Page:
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Identity crisis for the American Dream

By Jessica Warren

Think of the U.S and you might picture images of bald eagles, baseball or burgers. Images that somehow symbolise the culture of the nation. From an outsider’s perspective looking in, the U.S. seems to have a strong sense of national identity, arguably more so than any other western country. Yet it is within recent years this national pride and identity seems to have become warped and harmful.

Over the summer, the Bradley Project on America’s National Identity released its report after two years of research. Whilst the report found that many U.S citizens believe there is a unique national identity, six in ten people believe it is weakening, with the youngest of citizens least likely to identify with American culture. Whilst this may initially seem to be a negative thing, perhaps it is time for a generational shake-up over what it means to be ‘American’.

This data brings into question what it is that young people are no longer identifying with, but confirms a growing concern over the increasing rift within the country. It was hoped that with the presidency of Obama in 2009, a more progressive attitude would spread across the country, yet white supremacist ideals seemed energised instead, perhaps leading to a disconnected youth.

Many critics, including Salman Rushdie, author of The Golden House states that “there are at least two Americas that do not seem to understand each other, which do not speak the same language, which have almost opposite descriptions of the world”. Whilst many may seek to blame Trump for this rift, a more appropriate response would be to recognise President Trump’s accent not as a cause, but an effect of this growing dissatisfaction. Where this dissatisfaction comes from is a combination of factors; stereotyping minority groups, access to education, wage gaps, and many more issues deeply embedded within the US system.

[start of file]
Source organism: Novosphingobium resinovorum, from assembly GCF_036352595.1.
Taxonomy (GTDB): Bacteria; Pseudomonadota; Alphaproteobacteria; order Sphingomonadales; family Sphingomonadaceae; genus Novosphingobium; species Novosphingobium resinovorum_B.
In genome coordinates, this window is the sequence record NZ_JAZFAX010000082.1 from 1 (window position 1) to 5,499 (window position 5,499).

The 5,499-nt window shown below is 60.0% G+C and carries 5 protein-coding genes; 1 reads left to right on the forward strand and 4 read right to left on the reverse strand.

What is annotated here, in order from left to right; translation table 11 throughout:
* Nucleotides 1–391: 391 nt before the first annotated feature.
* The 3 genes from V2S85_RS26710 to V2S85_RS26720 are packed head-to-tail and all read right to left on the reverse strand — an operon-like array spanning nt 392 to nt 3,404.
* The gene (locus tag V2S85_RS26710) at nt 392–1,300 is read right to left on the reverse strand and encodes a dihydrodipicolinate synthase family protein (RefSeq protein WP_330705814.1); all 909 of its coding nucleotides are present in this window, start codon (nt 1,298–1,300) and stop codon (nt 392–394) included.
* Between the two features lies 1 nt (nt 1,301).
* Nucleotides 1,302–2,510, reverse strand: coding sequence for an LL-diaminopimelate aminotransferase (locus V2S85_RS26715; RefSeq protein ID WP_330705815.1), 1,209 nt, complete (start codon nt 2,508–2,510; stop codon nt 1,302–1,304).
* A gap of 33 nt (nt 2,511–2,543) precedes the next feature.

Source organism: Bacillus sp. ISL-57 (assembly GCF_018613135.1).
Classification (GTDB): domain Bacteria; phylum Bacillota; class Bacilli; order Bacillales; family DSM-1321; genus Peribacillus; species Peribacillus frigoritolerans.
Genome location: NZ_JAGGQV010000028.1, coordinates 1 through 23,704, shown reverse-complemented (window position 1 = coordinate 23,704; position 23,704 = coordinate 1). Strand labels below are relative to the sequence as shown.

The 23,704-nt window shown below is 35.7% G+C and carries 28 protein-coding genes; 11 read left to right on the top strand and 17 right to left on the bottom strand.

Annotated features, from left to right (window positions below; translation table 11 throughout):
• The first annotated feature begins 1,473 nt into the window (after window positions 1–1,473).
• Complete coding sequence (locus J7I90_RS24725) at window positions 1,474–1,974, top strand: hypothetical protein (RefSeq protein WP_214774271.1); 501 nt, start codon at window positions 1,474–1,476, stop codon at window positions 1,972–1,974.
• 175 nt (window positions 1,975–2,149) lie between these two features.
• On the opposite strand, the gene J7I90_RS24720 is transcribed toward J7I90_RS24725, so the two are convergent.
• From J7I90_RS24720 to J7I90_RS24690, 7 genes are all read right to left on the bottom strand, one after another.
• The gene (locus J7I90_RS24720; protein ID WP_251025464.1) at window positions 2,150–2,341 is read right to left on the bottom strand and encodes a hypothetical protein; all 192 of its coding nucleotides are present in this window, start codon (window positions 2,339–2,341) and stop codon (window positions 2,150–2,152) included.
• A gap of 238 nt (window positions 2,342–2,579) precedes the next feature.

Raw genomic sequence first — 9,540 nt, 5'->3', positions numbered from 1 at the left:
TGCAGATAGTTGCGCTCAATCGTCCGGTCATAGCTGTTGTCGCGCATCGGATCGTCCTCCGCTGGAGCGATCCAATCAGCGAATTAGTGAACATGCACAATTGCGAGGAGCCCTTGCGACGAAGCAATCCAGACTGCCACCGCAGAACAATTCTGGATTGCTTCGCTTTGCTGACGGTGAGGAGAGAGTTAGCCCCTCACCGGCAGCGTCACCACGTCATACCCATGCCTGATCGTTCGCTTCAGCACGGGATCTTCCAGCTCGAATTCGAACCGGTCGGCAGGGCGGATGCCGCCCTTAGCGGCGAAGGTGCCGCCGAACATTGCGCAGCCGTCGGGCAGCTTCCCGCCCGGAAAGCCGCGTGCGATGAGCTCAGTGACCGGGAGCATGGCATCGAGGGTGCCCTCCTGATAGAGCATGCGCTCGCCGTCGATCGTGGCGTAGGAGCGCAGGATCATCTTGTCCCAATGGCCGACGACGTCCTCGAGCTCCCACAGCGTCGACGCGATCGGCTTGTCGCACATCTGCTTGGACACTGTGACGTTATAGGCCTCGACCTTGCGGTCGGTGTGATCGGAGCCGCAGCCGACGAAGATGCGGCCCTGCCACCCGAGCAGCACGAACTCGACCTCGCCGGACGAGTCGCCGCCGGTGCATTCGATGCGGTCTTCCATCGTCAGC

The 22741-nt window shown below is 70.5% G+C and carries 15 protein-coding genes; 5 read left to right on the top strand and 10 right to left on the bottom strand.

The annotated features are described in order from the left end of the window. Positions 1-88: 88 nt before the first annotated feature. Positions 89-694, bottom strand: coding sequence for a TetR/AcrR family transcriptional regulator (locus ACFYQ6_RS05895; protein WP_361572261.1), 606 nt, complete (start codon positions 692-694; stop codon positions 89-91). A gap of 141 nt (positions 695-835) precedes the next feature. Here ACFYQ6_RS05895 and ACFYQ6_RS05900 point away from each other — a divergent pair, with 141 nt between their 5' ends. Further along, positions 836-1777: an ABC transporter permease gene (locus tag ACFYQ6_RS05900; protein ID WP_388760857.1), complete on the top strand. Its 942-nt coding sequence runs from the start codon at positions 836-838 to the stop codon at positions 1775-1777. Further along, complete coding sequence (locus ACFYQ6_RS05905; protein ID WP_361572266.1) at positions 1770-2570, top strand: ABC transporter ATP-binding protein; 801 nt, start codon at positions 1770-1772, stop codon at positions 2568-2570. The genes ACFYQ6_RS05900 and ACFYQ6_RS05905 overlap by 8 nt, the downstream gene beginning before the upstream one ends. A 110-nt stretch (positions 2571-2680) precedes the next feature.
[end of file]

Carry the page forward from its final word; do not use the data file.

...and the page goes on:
The U.S identity crisis is being further fuelled by recent NFL protests, with police brutality being brought to the forefront of news as Kaepernick (now joined with others) knelt during the national anthem. This action acts as a symbol against having “pride in a flag for a country that oppresses black people, and people of color”. Whilst Trump was quick to rebrand the protest as one against the American Flag, and not the racism in the U.S, his rhetoric slammed players for their disloyalty to the flag, and to the country. It would seem Trump deems stepping away from the cult-like American ideology more of a punishable action than the institutionalised racism within his country.

The protests at NFL games aren’t the first of race-related protests. The death of Michael Brown in 2014 may have sparked the Ferguson riots, bringing the debate surrounding police brutality and (most often) unarmed black men to the forefront of news headlines, but these issues have existed in the U.S for a considerable time, and stem from the introduction of slavery to the U.S in 1619. Racial divides have (and if this unrest continues) will always exist in U.S history, whether obvious or more supressed.

Arguably, the U.S needs an identity crisis to shake it from its harmful rhetoric. Their almost cult-like mentality of what it means to be ‘American’, and obsession with freedom are only pushing people further apart, and encouraging the growth of supremacist ideals. A star-spangled shake up of the United States is needed to tackle the imbedded racism within society, and perhaps then, and only then, young people will want to associate with a new form of national identity.

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